From Wikipedia: https://en.wikipedia.org/wiki/Tardigrade
> Tardigrades are notable for being perhaps the most durable of known organisms; they are able to survive extreme conditions that would be rapidly fatal to nearly all other known life forms. They can withstand temperature ranges from −272.222 °C (−458.000 °F) to 149 °C (300 °F), pressures about six times greater than those found in the deepest ocean trenches, ionizing radiation at doses hundreds of times higher than the lethal dose for a human, and the vacuum of outer space. They can go without food or water for more than 10 years, drying out to the point where they are 3% or less water, only to rehydrate, forage, and reproduce.
Indeed, even at their present size they are called "slow steppers".
Also, note that they don't thrive in these conditions, they're merely able to survive for a relatively long time.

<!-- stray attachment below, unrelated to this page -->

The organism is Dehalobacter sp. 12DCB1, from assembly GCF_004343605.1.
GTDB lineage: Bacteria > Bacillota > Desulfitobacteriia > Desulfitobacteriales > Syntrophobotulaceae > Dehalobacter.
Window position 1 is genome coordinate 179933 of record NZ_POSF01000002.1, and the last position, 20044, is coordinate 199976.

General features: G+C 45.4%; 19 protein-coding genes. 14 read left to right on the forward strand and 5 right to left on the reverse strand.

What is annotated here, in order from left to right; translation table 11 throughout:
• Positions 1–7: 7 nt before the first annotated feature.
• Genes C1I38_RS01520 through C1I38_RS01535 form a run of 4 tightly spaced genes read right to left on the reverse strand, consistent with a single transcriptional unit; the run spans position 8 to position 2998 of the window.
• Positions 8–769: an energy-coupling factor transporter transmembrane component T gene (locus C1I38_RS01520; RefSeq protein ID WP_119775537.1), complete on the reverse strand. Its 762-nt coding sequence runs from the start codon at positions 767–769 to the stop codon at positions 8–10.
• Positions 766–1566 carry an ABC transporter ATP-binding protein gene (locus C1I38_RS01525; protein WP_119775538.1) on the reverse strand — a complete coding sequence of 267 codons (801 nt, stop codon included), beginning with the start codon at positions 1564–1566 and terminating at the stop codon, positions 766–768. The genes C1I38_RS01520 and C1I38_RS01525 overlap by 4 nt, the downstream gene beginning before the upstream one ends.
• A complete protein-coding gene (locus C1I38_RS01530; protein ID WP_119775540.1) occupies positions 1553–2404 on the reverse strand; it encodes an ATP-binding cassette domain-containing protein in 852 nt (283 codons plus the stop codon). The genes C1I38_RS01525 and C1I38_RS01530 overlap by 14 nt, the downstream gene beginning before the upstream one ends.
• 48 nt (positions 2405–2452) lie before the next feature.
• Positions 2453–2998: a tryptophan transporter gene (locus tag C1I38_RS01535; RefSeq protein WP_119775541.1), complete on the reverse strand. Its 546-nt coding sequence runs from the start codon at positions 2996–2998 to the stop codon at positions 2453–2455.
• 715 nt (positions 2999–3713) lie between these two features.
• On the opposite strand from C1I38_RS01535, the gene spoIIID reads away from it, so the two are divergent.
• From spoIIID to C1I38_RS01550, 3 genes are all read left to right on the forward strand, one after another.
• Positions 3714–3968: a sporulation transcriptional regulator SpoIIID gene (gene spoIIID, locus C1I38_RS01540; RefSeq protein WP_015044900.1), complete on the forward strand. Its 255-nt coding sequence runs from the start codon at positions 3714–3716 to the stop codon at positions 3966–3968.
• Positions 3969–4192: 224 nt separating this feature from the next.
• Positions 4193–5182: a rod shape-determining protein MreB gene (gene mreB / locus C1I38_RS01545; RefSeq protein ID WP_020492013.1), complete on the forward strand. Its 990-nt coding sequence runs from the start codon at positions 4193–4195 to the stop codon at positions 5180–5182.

Aren't they the same thing?
"Scientifically, the term "glass" is often defined in a broader sense, encompassing every solid that possesses a non-crystalline (that is, amorphous) structure at the atomic scale and that exhibits a glass transition when heated towards the liquid state."
Polystyrene is a glass, for example (https://en.m.wikipedia.org/wiki/Glass_transition)
I had a chuckle yesterday because there was an HN News story that was briefly on the front page with a title something like "95 year old smashes world 200m record". About 80% of the posts complained that the title was misleading because it was the world record for his age group. I would have thought that was self evident - did they really expect a 95 year old to break the open WR for 200m?